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Cedars-Sinai Medical Center Outsmarting Brain Tumors May 14, 2011. Acupuncture and Integrative Medicine as a Support System for Brain Tumor Treatment. Lucy Postolov, L.Ac. Master of Traditional Oriental Medicine Diplomate in Acupuncture (NCCAOM)

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acupuncture and integrative medicine as a support system for brain tumor treatment

Cedars-Sinai Medical Center

Outsmarting Brain Tumors

May 14, 2011

Acupuncture and Integrative Medicine as a Support System for Brain Tumor Treatment

Lucy Postolov, L.Ac.

Master of Traditional Oriental Medicine

Diplomate in Acupuncture (NCCAOM)

Allied Health Professional / Cedars-Sinai Medical CenterBoard Certified in Integrative Medicine

integrative medicine is a part of modern medicine
Integrative Medicine is a part of Modern Medicine
  • Mainstream Medicine
    • Allopathic Medicine
  • CAM
    • Complimentary and Alternative Medicine
nccam groups cam modalities into five major domains
NCCAM Groups CAM ModalitiesInto Five Major Domains
  • Alternative Medical Systems
    • Traditional Oriental Medicine and Homeopathy
  • Mind-Body Intervention
    • Meditation, Imagery, Relaxation
  • Biologically-Based Treatments
    • Herbals, High-Dose Vitamin Therapy, Enzyme Therapy
  • Manipulative and Body-Based Approaches
    • Massage, Yoga, Chiropractic
  • Energy Therapy
    • Qi Gong, Reiki,Therapeutic Touch
an increasing number of cancer patients are turning to complimentary and alternative medicine cam
An Increasing Number of Cancer Patients are Turning to Complimentary and Alternative Medicine (CAM)

CAM use among cancer patients is diverse and varies by region

  • National Center for CAM estimates
    • 7-54% of cancer patients use CAM
    • 48-88% of cancer patients used CAM while being treated in comprehensive cancer centers in the USA
how acupuncture works

How Acupuncture Works

The Eastern Philosophical Point of View

how acupuncture works1

How Acupuncture Works

These are several consecutive transaxial slices from single-photon emission computed tomography scans of patient 2 with baseline scan (top row) showing initial thalamic (thick arrow) and basal ganglia (thin arrow) asymmetry with the right activity greater than the left. The post acupuncture scan (bottom row) shows normalization of the thalamic and basal ganglia asymmetry, with the both right and left having relatively equal activity.

“Acupuncture Modulates the Limbic System and Subcortical Gray Structures of the Human Brain: Evidence From fMRI Studies in Normal Subjects”, Massachusetts, 2000

Kathleen K.S.Hui, Jing Liu, Niko Makris, Randy L. Gollub, Anthony J.W. Chen, Christopher I. Moore, David N. Kennedy, Bruce R.Rosen, and Kenneth K. Kwong.

how acupuncture works2

How Acupuncture Works

Bilateral fMRI signal increases in somatosensory cortices and signal decreases in deep structures: acupuncture needle manipulation of the left LI 4 versus tactile stimulation in a single subject. Pseudocolor KS statistical maps of signal increases (left column, a, b) and signal decreases (right column, c, d) overlaid on high-resolution scans in gray scale at the indicated slice plane relative to the anterior commissure. Both tactile stimulation and acupuncture needle manipulation elicited signal increases in the primary and secondary somatosensory cortices (SI, SII), but the changes were more marked during tactile stimulation (a) than during acupuncture b). Acupuncture needle manipulation elicited signal decreases in the parahippocampus/fusiform gyrus (PH/FusG) and insula (Ins) (d), whereas tactile stimulation did not (c). Also shown are acupuncture needle manipulation associated signal decreases in the middle temporal gyrus (TGm) and precentral gyrus (PrCG). Color bar shows significance, same color if signal increased or decreased.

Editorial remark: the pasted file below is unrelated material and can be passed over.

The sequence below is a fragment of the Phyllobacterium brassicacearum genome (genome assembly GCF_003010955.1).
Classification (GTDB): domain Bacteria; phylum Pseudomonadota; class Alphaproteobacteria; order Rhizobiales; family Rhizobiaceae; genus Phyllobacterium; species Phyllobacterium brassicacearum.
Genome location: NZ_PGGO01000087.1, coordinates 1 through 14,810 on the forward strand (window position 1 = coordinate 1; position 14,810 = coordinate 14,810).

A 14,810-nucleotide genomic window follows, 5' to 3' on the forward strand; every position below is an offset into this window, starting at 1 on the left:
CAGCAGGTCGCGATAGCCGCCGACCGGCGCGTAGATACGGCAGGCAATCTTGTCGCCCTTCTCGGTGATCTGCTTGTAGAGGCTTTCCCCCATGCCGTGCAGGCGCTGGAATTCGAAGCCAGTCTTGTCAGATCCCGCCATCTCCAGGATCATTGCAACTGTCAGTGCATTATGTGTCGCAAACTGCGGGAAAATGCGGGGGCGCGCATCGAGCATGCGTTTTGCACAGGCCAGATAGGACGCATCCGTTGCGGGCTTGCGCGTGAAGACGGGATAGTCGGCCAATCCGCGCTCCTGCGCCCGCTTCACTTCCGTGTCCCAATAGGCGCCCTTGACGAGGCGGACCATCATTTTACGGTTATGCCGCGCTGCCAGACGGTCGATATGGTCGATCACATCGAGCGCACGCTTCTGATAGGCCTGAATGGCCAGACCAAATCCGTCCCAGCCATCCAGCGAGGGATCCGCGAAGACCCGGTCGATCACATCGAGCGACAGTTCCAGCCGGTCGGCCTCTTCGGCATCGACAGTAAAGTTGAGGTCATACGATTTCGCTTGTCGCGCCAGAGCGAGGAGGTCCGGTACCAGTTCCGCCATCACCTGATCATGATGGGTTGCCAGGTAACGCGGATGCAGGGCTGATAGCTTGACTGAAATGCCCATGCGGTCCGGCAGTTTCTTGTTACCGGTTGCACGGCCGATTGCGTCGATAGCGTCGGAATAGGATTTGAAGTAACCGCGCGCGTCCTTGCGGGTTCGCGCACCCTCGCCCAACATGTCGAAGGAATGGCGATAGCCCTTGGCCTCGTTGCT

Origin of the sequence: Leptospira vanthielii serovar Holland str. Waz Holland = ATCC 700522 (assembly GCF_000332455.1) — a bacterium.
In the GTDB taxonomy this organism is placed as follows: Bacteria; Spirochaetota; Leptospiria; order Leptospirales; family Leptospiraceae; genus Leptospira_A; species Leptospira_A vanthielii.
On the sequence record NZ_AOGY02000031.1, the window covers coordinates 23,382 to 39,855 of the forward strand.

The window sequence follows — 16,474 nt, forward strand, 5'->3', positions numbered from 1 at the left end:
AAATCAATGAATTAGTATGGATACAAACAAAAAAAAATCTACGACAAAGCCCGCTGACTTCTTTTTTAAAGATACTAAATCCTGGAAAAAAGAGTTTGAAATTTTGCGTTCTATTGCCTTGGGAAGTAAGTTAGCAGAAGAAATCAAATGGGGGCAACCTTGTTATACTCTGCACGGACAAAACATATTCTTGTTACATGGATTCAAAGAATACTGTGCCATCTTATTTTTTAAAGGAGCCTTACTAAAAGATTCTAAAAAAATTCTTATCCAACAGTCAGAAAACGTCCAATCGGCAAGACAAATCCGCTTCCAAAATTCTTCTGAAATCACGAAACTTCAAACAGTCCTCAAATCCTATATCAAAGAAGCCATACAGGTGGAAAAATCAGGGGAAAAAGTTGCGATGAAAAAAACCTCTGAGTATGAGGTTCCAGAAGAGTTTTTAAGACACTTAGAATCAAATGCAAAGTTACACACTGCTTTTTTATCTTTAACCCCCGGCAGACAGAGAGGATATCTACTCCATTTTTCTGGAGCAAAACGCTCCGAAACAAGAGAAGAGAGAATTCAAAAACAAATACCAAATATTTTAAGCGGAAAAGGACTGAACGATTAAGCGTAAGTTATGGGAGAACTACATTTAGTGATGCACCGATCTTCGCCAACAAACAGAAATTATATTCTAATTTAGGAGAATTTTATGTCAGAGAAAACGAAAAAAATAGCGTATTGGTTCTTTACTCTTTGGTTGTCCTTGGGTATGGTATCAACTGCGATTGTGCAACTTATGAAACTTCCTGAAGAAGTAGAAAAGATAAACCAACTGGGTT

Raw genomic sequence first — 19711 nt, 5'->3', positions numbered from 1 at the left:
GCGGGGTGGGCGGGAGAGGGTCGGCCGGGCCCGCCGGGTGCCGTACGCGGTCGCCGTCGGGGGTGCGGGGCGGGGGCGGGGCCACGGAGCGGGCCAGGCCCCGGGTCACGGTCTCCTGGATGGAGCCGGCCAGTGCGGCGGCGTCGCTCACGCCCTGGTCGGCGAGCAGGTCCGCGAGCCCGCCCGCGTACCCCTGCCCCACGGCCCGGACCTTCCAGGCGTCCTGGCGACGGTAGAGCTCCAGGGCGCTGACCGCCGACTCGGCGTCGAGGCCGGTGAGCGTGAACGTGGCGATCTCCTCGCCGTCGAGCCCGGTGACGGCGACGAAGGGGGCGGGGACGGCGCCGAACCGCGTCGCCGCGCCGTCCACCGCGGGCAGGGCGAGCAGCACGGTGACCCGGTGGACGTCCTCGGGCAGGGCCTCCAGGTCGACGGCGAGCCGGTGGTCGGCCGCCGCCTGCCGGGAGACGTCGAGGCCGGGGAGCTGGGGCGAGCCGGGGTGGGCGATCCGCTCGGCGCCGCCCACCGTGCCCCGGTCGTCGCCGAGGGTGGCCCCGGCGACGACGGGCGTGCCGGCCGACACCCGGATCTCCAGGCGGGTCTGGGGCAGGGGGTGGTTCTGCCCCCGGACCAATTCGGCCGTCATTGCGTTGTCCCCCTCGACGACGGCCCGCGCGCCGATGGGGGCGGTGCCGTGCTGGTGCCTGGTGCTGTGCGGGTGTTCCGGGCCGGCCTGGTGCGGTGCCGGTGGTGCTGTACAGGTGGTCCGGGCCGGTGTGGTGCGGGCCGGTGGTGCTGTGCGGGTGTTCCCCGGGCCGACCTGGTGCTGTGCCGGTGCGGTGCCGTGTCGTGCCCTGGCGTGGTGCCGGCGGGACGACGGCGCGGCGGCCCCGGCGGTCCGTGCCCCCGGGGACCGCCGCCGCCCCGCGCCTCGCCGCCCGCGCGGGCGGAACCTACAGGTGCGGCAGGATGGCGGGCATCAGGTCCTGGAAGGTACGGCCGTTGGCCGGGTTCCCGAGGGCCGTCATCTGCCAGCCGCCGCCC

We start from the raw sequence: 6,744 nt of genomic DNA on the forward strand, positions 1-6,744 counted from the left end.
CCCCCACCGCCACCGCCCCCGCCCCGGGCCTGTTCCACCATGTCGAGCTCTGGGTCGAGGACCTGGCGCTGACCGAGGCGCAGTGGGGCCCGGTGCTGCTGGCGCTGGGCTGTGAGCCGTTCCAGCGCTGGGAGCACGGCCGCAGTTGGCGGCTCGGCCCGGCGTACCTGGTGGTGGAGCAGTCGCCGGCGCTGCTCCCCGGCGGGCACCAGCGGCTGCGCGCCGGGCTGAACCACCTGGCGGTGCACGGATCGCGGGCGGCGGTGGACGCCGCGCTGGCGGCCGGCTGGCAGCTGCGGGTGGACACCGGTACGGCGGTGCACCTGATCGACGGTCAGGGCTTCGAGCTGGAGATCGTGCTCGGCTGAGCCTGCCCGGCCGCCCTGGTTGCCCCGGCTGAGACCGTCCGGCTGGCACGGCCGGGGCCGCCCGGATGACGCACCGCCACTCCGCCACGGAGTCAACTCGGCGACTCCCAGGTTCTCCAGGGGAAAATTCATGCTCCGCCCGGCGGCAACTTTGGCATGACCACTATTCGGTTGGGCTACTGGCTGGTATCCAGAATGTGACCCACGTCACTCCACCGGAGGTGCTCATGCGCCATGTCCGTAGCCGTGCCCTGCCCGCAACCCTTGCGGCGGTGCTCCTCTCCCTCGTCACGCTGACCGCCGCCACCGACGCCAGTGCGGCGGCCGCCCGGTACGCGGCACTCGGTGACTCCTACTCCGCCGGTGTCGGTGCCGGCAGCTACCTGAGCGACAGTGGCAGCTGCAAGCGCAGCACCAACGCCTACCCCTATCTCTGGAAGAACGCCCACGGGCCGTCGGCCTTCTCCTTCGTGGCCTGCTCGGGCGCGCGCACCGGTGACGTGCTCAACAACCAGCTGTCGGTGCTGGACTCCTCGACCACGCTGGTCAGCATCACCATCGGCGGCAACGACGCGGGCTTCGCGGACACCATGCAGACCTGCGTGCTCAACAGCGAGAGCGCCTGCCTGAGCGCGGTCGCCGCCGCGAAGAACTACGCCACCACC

“Cerebral Blood Flow Effects of Pain and Acupuncture: A preliminary Single-Photon Emission Computed Tomography Imagining Study.” American Society of Neuroimaging. 2004

Andrew B . Newberg MD, Patrick J. LaRiccia, MD Brunde Y. Lee, MD, John T. Farrar, MD, Lorna Lee, MA, Abass Alavi, MD.

how acupuncture works3

How Acupuncture Works

The Western Medical Point of View

From “Neuro-Acupuncture”, Cho ZH et al, Q-puncture, Inc. 2001

how acupuncture works western theory stimulation of neurotransmitters
How Acupuncture Works:Western TheoryStimulation of Neurotransmitters

Dopamine Norepinephrine Endorphins

Complimentary & Alternative Medicine

Freeman Lawlis, 2001

nih consensus development panel on acupuncture
NIH Consensus Development Panel on Acupuncture
  • Promising results have emerged, for example, showing efficacy of acupuncture in adult postoperative and chemotherapy nausea and vomiting and in postoperative dental pain. There are other situations, such as addiction, strokerehabilitation, headache, menstrual cramps, tenniselbow, fibromyalgia, myofascial pain, osteoarthritis, low back pain, carpal tunnel syndrome, and asthma, in which acupuncture may be useful as adjunct treatment or an acceptable alternative or be included in a comprehensive management program. Further research is likely to uncover additional areas where acupuncture interventions will be useful.

JAMA. 1998;280:1518-1524

clinical applications of acupuncture for patients with cancers
Clinical Applications of Acupuncture for Patients with Cancers

Chemotherapy Related Side Effects

  • Myelo-suppression: with leucopenia, thrombocytopenia,

anemia

  • Nausea
  • Vomiting
  • Mucositis

(mucus membrane ulceration)

Radiotherapy Induced Symptoms

  • Xerostomia

(Dry mouth condition caused by radiation)

Symptom Management

  • Cancer Pain
other symptoms as a result of chemotherapy toxicity
Other Symptoms as a Result of Chemotherapy Toxicity

Other Symptoms

CNS Toxicity

  • Insomnia
  • Fatigue
  • Mood Disorder
  • Feeling a Loss of Control

Loss of Appetite

Weakened Immune System

Alopecia

other clinical issues
Other Clinical Issues
  • Cancer Treatment Induced Early Menopause
  • Chemotherapy-Induced Diarrhea or Constipation
  • Post-Operative Pain
  • Neuropathy
  • Skin Reaction
  • Liver Toxicity
  • End of Life Care
risk of harm associated with non conventional approaches to cancer management
Risk of Harm Associated with Non-Conventional Approaches to Cancer Management
  • Symptom control of nausea and vomiting should be initiated after underlying causes have been identified
  • Claims to “cure” cancer with natural and non-toxic treatment
  • Herb-drug interactions
  • Side effects associated with unsafe and unregulated non-conventional interventions
requirements for acupuncturists working with oncology patients